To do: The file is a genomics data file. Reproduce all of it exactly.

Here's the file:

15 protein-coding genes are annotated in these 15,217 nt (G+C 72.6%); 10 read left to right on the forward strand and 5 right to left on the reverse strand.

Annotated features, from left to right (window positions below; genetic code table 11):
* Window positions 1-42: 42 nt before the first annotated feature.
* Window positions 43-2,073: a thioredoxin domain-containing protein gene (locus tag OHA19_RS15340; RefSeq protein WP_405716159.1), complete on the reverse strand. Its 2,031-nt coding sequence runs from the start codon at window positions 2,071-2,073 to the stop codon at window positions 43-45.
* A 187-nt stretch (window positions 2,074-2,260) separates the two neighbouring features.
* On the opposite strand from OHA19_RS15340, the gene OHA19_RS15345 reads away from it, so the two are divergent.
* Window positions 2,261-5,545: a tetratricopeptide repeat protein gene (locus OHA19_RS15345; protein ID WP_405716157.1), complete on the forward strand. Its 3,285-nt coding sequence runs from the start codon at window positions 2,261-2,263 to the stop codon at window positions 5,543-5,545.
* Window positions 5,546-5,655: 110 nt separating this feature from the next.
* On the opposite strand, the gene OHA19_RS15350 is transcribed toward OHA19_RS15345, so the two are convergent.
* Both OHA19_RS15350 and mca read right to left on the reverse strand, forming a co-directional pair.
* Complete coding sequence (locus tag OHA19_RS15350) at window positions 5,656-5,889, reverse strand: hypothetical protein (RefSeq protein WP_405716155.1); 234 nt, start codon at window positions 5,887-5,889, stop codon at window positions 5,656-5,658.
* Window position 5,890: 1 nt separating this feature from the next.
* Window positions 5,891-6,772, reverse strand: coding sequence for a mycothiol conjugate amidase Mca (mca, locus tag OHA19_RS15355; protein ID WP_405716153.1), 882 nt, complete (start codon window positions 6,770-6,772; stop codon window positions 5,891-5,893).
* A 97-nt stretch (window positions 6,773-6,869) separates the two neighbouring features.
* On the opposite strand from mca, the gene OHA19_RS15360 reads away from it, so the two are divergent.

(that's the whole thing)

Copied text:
15 protein-coding genes are annotated in these 15,217 nt (G+C 72.6%); 10 read left to right on the forward strand and 5 right to left on the reverse strand.

Annotated features, from left to right (window positions below; genetic code table 11):
* Window positions 1-42: 42 nt before the first annotated feature.
* Window positions 43-2,073: a thioredoxin domain-containing protein gene (locus tag OHA19_RS15340; RefSeq protein WP_405716159.1), complete on the reverse strand. Its 2,031-nt coding sequence runs from the start codon at window positions 2,071-2,073 to the stop codon at window positions 43-45.
* A 187-nt stretch (window positions 2,074-2,260) separates the two neighbouring features.
* On the opposite strand from OHA19_RS15340, the gene OHA19_RS15345 reads away from it, so the two are divergent.
* Window positions 2,261-5,545: a tetratricopeptide repeat protein gene (locus OHA19_RS15345; protein ID WP_405716157.1), complete on the forward strand. Its 3,285-nt coding sequence runs from the start codon at window positions 2,261-2,263 to the stop codon at window positions 5,543-5,545.
* Window positions 5,546-5,655: 110 nt separating this feature from the next.
* On the opposite strand, the gene OHA19_RS15350 is transcribed toward OHA19_RS15345, so the two are convergent.
* Both OHA19_RS15350 and mca read right to left on the reverse strand, forming a co-directional pair.
* Complete coding sequence (locus tag OHA19_RS15350) at window positions 5,656-5,889, reverse strand: hypothetical protein (RefSeq protein WP_405716155.1); 234 nt, start codon at window positions 5,887-5,889, stop codon at window positions 5,656-5,658.
* Window position 5,890: 1 nt separating this feature from the next.
* Window positions 5,891-6,772, reverse strand: coding sequence for a mycothiol conjugate amidase Mca (mca, locus tag OHA19_RS15355; protein ID WP_405716153.1), 882 nt, complete (start codon window positions 6,770-6,772; stop codon window positions 5,891-5,893).
* A 97-nt stretch (window positions 6,773-6,869) separates the two neighbouring features.
* On the opposite strand from mca, the gene OHA19_RS15360 reads away from it, so the two are divergent.